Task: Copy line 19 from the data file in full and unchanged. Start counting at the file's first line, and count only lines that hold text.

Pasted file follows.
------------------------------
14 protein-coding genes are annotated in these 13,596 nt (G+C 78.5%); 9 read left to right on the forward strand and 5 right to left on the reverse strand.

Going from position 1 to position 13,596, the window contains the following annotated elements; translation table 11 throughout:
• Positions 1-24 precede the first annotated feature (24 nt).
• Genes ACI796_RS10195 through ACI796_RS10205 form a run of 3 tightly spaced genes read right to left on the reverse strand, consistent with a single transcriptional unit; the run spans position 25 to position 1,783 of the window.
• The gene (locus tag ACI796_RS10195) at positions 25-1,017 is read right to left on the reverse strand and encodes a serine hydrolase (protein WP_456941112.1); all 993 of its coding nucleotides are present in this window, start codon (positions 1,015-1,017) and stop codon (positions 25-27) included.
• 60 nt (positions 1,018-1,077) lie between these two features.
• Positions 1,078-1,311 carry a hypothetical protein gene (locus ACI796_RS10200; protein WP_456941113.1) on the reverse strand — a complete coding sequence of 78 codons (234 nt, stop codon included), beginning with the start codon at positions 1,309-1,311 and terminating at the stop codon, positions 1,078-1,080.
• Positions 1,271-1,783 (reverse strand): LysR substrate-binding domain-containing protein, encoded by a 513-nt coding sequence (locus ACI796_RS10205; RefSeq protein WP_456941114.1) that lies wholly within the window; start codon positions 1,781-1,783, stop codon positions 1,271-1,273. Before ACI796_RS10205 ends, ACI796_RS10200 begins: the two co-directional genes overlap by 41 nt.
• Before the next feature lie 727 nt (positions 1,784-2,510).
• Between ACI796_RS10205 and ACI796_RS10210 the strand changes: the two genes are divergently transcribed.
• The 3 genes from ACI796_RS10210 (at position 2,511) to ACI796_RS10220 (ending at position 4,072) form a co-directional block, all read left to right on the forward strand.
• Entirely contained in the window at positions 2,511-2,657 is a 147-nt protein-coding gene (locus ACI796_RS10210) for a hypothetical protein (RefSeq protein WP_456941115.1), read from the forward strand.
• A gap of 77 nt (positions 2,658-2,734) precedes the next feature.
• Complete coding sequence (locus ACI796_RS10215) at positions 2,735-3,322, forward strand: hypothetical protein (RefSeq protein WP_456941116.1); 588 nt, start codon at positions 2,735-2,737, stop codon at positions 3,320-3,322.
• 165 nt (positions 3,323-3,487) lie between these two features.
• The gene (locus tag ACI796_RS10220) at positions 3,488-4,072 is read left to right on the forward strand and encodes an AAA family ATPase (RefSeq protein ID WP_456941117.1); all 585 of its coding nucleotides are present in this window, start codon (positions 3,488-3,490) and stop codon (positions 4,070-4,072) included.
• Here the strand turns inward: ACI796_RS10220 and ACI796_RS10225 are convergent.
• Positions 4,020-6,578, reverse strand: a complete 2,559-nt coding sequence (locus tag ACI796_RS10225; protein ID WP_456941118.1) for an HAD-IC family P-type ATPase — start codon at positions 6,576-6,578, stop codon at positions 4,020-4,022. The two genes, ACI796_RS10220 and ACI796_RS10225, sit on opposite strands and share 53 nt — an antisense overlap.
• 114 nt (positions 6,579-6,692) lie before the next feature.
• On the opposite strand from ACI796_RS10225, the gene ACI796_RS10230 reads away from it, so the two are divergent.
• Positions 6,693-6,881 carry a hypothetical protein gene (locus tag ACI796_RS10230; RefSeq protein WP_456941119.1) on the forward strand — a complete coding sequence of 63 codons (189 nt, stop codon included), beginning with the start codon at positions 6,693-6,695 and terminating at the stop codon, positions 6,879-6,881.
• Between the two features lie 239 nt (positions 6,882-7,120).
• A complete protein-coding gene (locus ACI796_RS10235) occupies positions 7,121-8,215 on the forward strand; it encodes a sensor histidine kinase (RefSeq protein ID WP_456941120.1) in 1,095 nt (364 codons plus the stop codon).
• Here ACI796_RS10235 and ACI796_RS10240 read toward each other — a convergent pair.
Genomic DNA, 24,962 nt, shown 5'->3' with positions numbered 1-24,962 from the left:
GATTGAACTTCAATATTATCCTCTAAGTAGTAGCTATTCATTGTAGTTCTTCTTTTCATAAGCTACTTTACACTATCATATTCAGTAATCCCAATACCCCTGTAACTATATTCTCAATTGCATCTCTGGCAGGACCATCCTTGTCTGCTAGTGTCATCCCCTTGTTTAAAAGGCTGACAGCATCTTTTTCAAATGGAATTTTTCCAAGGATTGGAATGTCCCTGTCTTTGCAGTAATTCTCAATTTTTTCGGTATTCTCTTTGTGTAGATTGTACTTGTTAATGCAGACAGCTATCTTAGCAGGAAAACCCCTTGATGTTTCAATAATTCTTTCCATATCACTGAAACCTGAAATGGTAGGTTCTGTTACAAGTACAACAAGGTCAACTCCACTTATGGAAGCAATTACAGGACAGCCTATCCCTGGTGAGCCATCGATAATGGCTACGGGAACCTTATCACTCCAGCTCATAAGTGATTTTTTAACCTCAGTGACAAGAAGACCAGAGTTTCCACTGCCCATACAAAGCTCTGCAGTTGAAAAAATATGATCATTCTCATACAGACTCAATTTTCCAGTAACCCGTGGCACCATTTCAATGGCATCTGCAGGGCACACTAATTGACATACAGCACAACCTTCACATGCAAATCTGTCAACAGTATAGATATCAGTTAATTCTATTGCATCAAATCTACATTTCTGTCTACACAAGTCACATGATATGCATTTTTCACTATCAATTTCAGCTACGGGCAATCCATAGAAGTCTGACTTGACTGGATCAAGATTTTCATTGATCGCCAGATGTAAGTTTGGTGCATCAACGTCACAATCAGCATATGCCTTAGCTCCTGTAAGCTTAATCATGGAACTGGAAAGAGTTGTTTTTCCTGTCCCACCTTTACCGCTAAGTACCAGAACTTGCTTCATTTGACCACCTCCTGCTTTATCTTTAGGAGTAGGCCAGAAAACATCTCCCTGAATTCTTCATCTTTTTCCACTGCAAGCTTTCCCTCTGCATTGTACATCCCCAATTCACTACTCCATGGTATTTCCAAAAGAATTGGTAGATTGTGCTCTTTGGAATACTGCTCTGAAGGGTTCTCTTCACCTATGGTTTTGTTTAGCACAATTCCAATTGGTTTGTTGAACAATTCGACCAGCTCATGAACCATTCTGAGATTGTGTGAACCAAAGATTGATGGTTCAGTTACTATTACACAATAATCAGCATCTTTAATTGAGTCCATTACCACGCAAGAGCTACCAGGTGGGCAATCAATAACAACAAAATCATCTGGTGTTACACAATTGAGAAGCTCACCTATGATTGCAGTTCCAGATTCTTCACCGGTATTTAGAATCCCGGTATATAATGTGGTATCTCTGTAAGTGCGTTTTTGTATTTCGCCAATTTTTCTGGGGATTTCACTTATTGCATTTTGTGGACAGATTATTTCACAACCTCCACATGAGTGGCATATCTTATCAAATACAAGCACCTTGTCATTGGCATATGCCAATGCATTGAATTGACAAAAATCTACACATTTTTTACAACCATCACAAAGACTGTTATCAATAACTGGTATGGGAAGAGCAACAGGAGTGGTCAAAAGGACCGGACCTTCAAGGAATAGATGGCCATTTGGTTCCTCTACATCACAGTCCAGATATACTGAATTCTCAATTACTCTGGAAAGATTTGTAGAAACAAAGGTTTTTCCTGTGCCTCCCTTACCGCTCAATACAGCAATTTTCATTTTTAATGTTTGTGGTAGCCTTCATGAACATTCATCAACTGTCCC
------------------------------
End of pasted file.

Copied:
• 114 nt (positions 6,579-6,692) lie before the next feature.